Written by: Harrison LaHaie
What’s in the News
The Federal Reserve raised rates by 75 basis points for the second consecutive meeting. GDP numbers showed negative growth for the second quarter in a row. A recession has not yet been declared, due to the strong job numbers from the past quarter. Housing starts declined 2% in June, while existing and new home sales declined 5.4% and 8.1% respectively. Personal income increased 0.6% in June but fails to keep up with inflationary pressures, putting more constraint on consumers.
Economic Outlook for CRE
Rising rates put ever-increasing pressure on commercial real estate. Increased financing costs have created a bid/ask gap. Properties with floating rate debt may be forced to sell. The multifamily sector has seen rent growth slow this year compared to incredible growth last year, as vacancy rates have ticked up about 1% since last fall. However, research recently showed that the U.S. needs 4 million new apartments in the next 13 years. Long-term, the fundamentals for multi-family are sound. Industrial remains strong despite harsh economic conditions. Experts expect rents to increase due to supply being unable to keep pace with demand. Office recovery remains difficult, as large markets with long commutes struggle to get employees back in-person.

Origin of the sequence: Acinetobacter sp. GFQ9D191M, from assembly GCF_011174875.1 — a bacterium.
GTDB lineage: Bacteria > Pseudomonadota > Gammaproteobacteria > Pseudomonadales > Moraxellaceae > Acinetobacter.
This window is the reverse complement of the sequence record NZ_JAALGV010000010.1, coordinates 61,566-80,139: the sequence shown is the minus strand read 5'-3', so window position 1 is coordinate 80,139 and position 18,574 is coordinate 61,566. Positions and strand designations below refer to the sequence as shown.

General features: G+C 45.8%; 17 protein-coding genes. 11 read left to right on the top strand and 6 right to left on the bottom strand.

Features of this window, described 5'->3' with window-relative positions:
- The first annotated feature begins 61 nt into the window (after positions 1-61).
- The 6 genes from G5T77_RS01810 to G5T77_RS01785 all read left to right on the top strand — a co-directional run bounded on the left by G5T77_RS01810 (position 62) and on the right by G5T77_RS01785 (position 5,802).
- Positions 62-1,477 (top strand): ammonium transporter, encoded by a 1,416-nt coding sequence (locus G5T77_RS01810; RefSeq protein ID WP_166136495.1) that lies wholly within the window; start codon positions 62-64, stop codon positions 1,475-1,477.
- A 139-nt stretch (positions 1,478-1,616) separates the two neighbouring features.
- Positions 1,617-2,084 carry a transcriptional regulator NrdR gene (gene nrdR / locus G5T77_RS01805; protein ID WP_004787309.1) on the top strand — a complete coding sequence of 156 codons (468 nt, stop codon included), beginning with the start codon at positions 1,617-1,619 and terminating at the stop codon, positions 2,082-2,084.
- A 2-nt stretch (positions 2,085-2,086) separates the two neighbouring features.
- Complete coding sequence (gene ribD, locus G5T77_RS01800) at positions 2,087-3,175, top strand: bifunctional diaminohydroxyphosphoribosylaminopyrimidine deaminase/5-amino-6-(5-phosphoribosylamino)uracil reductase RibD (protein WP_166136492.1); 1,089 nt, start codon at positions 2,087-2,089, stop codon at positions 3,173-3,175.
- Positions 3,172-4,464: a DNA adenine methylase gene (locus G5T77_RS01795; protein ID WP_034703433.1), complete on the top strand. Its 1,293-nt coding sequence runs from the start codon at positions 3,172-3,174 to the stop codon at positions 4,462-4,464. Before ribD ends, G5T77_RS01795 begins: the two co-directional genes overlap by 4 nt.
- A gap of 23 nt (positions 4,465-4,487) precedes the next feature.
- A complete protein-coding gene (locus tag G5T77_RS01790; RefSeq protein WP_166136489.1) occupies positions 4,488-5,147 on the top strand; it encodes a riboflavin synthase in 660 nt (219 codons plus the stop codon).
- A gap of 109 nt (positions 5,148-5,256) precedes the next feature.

The question is no longer if a recession will be declared but when. With the economy shrinking for two consecutive quarters, it is unlikely that the labor marker will continue to remain strong. Initial jobless claims have continued to since April, an early sign that the labor market is weakening. The Federal Reserve will likely continue its rate-hiking cycle until the labor market shows weakness for consecutive months. In the recent Fed meeting, Jerome Powell declined to offer forward guidance regarding rate hikes. He stated that moving forward the Fed will be data dependent. Moving forward, the Federal Reserve’s actions will be less predictable than before. It is reasonable to assume that the data Powell referred to is likely inflation and unemployment. Rate hikes can be expected if prices continue to increase, as long as the labor market remains intact.
Sources: Globe St, WSJ, First Trust, Federal Reserve.